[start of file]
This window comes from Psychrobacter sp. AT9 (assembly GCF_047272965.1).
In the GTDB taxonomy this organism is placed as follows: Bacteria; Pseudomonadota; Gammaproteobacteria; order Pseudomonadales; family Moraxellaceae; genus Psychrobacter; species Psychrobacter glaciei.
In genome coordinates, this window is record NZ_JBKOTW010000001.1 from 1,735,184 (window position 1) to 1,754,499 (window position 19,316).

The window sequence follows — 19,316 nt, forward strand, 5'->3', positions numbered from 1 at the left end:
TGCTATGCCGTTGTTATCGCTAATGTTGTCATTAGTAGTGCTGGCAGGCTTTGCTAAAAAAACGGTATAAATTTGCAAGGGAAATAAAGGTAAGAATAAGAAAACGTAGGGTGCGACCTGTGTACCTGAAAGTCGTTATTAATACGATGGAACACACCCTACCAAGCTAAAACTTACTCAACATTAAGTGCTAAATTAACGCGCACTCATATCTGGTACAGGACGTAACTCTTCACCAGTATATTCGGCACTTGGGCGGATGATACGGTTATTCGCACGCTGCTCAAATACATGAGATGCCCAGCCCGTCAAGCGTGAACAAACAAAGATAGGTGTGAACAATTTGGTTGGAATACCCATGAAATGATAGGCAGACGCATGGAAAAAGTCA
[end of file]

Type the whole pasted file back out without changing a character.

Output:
This window comes from Psychrobacter sp. AT9 (assembly GCF_047272965.1).
In the GTDB taxonomy this organism is placed as follows: Bacteria; Pseudomonadota; Gammaproteobacteria; order Pseudomonadales; family Moraxellaceae; genus Psychrobacter; species Psychrobacter glaciei.
In genome coordinates, this window is record NZ_JBKOTW010000001.1 from 1,735,184 (window position 1) to 1,754,499 (window position 19,316).

The window sequence follows — 19,316 nt, forward strand, 5'->3', positions numbered from 1 at the left end:
TGCTATGCCGTTGTTATCGCTAATGTTGTCATTAGTAGTGCTGGCAGGCTTTGCTAAAAAAACGGTATAAATTTGCAAGGGAAATAAAGGTAAGAATAAGAAAACGTAGGGTGCGACCTGTGTACCTGAAAGTCGTTATTAATACGATGGAACACACCCTACCAAGCTAAAACTTACTCAACATTAAGTGCTAAATTAACGCGCACTCATATCTGGTACAGGACGTAACTCTTCACCAGTATATTCGGCACTTGGGCGGATGATACGGTTATTCGCACGCTGCTCAAATACATGAGATGCCCAGCCCGTCAAGCGTGAACAAACAAAGATAGGTGTGAACAATTTGGTTGGAATACCCATGAAATGATAGGCAGACGCATGGAAAAAGTCA